15 Jul How to quit your job professionally & graciously
Are you worried about how to quit your job professionally and graciously, so you stay on good terms with your boss and colleagues? Have you made a plan on how to impress your new employer? Some people find the process of resigning uncomfortable but it’s something we all have to do to progress our careers.
Here are our top tips to help you resign positively so you maintain relationships and build a professional reputation.
1. Signed, sealed, delivered
Ensure you have finalised everything with your new employer – ie you’ve both signed the contract, the start date is agreed AND you are absolutely sure you’re leaving. Publicly dithering about whether to stay or go won’t make a good impression with either your current or future employer because no one wants to be mucked around (and think about your recruiter who has put a lot of time and effort into you too).
2. Say the right thing at the right time
Prepare what you want to say to your manager. We recommend you keep your message brief. For example “I want to share some news. I’ve accepted a new role that is going to offer me ‘career progression’/ ‘more opportunities to develop’ / ‘team to lead/larger team’ / ‘step up’ / ‘different industry’….
Tip – don’t ever say money is your motivator – even if it is, this is not the right forum – this could be used at the exit interview.
Weave into the conversation positive reinforcement i.e. how thankful you are to have been working with him/her.
Tip – even if you don’t like your manager, find something positive to say about the company / the opportunity you have had.
Be confident and clear. Your manager may want to get into the details about ‘why’ – but keep it high level.
Tip – be in control. You might be tempted to get into the negatives around why you are really leaving, but there is nothing to be gained – consider what you’ll say at the exit interview.
3. Don’t lose it on the dismount
Like a gymnast competing on the parallel bars, your final score comes down to how well you manage your exit. And we know from experience that employers don’t always make it easy for you to leave. Think about it from their perspective, it’s more work and money to replace you than keep you, so it’s in their best interest for you to stay. But is it in your best interest, long term and short term, to stay? To avoid an awkward departure, plan ahead on how you will respond if your boss asks you to stay.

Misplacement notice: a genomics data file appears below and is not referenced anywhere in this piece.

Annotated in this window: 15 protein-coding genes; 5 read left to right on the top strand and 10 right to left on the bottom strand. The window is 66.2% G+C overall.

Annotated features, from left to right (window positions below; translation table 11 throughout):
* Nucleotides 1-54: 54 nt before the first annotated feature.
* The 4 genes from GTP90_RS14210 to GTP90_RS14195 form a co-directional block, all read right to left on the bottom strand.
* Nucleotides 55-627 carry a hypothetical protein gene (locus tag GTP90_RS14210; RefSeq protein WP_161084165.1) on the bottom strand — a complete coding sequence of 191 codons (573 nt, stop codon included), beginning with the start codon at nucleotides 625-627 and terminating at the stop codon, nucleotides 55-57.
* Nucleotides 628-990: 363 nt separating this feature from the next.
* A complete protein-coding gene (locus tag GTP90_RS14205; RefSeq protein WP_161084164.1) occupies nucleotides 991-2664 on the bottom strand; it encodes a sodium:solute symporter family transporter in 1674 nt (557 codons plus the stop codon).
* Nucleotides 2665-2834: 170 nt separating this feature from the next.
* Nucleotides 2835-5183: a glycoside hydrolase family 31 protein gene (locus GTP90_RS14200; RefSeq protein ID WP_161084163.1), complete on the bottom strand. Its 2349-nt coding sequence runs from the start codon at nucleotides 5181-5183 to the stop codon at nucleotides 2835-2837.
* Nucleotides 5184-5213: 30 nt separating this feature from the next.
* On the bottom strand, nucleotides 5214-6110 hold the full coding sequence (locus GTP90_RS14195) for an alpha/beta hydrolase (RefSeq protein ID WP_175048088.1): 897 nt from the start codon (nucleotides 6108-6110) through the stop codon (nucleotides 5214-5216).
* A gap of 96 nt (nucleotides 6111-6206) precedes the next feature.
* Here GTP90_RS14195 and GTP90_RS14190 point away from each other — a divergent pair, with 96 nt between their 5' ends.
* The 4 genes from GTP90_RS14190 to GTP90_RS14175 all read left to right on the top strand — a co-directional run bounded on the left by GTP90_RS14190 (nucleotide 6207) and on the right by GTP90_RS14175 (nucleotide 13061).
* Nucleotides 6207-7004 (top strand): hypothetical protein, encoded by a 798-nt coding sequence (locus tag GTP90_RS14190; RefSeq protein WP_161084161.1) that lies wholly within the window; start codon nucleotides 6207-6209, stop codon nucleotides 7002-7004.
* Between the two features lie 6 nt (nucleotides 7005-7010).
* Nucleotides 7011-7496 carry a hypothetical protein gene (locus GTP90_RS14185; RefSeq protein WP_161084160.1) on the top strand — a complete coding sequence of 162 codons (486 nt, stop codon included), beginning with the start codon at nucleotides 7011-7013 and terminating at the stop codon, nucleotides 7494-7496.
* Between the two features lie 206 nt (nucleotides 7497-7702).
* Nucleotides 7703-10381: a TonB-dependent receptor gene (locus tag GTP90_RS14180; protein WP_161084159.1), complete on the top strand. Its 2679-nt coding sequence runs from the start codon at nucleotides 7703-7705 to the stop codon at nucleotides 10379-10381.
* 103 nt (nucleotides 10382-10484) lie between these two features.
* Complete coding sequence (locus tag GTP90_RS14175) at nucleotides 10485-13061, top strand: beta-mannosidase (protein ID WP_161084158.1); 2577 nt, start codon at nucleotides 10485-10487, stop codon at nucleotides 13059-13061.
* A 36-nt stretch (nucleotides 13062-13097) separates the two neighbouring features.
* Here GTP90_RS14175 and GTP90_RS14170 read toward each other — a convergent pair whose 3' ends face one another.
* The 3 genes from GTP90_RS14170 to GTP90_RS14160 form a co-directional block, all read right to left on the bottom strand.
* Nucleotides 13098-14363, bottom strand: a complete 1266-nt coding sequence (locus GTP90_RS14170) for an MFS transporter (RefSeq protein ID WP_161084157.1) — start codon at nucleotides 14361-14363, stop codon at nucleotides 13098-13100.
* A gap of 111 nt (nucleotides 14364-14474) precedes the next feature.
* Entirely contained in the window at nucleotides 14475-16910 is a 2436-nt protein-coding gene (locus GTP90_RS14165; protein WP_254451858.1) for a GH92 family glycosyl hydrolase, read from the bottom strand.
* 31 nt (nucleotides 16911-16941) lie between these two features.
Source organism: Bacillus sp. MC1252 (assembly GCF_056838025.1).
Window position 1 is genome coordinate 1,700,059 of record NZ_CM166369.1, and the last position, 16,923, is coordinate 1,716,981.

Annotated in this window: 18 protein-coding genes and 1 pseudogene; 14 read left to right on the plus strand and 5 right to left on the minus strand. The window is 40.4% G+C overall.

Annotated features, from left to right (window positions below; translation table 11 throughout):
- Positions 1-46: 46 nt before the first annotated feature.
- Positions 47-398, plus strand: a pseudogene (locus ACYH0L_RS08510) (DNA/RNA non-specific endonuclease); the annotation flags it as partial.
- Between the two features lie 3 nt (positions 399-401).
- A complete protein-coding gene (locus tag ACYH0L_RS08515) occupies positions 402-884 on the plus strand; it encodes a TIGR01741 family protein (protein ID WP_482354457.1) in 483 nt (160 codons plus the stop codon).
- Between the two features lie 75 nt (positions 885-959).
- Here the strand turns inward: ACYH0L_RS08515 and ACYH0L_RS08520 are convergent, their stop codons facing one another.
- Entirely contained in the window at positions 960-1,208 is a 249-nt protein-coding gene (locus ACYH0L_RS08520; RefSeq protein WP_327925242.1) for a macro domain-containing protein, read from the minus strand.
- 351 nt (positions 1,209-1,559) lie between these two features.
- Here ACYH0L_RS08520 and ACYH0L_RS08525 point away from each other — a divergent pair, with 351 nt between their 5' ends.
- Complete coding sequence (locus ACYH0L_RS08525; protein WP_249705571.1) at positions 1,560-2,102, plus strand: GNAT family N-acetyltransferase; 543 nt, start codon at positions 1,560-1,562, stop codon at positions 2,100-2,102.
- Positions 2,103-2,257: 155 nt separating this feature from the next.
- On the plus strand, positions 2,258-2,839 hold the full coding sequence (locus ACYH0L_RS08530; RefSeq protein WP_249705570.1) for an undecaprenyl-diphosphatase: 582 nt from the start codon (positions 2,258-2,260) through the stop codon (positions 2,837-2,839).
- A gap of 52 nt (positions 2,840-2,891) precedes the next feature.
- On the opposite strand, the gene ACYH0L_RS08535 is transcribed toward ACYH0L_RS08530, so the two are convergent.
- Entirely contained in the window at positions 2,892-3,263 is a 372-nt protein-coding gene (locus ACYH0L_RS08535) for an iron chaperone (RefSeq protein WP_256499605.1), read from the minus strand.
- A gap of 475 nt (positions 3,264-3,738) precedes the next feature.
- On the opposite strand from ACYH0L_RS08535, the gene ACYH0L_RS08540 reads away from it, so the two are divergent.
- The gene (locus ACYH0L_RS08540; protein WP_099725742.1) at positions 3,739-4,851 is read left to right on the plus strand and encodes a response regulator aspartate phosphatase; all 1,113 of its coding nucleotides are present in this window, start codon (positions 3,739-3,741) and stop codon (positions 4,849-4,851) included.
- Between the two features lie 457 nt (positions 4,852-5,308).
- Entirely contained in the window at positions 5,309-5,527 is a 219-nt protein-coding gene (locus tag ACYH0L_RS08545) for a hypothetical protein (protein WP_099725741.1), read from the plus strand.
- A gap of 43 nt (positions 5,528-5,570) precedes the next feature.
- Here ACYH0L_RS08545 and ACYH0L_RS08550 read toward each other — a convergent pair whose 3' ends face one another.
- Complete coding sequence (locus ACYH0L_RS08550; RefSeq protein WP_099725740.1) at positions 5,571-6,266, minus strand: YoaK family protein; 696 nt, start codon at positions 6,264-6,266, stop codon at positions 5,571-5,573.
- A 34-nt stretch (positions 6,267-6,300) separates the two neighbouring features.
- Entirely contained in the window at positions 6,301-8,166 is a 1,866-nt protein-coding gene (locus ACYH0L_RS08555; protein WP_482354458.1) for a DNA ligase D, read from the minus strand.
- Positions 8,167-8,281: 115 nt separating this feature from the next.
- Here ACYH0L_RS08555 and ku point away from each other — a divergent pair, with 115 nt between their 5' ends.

Tip – focus on the positives of the new role and why you were seeking a change (and read our article on Should I Stay or Should I Go)?
Think how you will respond if your boss reacts negatively. Remember – it’s likely to be a reflection of their frustration at losing you and the effort to replace you.
Tip – be prepared to stop the meeting and ask if they need some time.
Take charge and set up the meeting yourself. Where possible, meet face to face, but if that is too long to wait, the next best option is video.
Tip – if you are in the office, it might pay to resign later in the day, so you can ‘escape’ and your manager can process it without being near you.
At the meeting, confirm:
- Your last day of work.
- How your resignation will be communicated to the team.
- Then email your resignation letter after the meeting.
Tip – add in any agreement about using any annual leave as part of your notice period and remember to thank the manager / organisation again. Respect the process and don’t tell anyone if that’s what’s been asked of you.
Maintain professional focus throughout your notice period and work hard. This will help you to not burn any bridges. Let’s face it, the Australian HSE market is small and you could very well end up working with the same people in the future.
Use these free resources to help you manage your resignation professionally.
- Download HOK Talent Solutions Resignation Letter template.
- Read our article Should I Stay or Should I Go before you start looking for your next role.
Of course, changing jobs can be a stressful time. Get in touch if you need support or help with your resignation.